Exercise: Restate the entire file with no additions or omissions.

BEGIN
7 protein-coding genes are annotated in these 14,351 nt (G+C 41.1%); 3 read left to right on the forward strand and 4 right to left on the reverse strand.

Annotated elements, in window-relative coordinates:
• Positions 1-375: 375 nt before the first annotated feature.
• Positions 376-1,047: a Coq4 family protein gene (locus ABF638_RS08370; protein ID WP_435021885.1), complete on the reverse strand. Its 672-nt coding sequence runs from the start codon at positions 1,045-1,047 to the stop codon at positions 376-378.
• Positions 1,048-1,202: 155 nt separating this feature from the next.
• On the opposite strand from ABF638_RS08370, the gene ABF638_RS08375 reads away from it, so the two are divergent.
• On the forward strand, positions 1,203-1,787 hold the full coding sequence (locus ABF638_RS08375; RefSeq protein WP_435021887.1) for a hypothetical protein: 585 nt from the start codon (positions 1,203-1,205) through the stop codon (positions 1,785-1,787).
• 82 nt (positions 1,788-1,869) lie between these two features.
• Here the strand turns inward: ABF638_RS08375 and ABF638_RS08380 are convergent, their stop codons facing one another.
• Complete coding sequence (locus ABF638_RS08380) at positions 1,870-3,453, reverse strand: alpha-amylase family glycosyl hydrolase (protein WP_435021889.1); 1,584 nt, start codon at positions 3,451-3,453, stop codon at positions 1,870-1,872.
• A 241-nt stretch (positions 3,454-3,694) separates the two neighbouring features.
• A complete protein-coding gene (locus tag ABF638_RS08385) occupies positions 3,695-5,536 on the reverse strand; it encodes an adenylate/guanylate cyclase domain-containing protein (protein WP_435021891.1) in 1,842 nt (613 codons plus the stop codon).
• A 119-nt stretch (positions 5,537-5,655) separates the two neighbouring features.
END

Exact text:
7 protein-coding genes are annotated in these 14,351 nt (G+C 41.1%); 3 read left to right on the forward strand and 4 right to left on the reverse strand.

Annotated elements, in window-relative coordinates:
• Positions 1-375: 375 nt before the first annotated feature.
• Positions 376-1,047: a Coq4 family protein gene (locus ABF638_RS08370; protein ID WP_435021885.1), complete on the reverse strand. Its 672-nt coding sequence runs from the start codon at positions 1,045-1,047 to the stop codon at positions 376-378.
• Positions 1,048-1,202: 155 nt separating this feature from the next.
• On the opposite strand from ABF638_RS08370, the gene ABF638_RS08375 reads away from it, so the two are divergent.
• On the forward strand, positions 1,203-1,787 hold the full coding sequence (locus ABF638_RS08375; RefSeq protein WP_435021887.1) for a hypothetical protein: 585 nt from the start codon (positions 1,203-1,205) through the stop codon (positions 1,785-1,787).
• 82 nt (positions 1,788-1,869) lie between these two features.
• Here the strand turns inward: ABF638_RS08375 and ABF638_RS08380 are convergent, their stop codons facing one another.
• Complete coding sequence (locus ABF638_RS08380) at positions 1,870-3,453, reverse strand: alpha-amylase family glycosyl hydrolase (protein WP_435021889.1); 1,584 nt, start codon at positions 3,451-3,453, stop codon at positions 1,870-1,872.
• A 241-nt stretch (positions 3,454-3,694) separates the two neighbouring features.
• A complete protein-coding gene (locus tag ABF638_RS08385) occupies positions 3,695-5,536 on the reverse strand; it encodes an adenylate/guanylate cyclase domain-containing protein (protein WP_435021891.1) in 1,842 nt (613 codons plus the stop codon).
• A 119-nt stretch (positions 5,537-5,655) separates the two neighbouring features.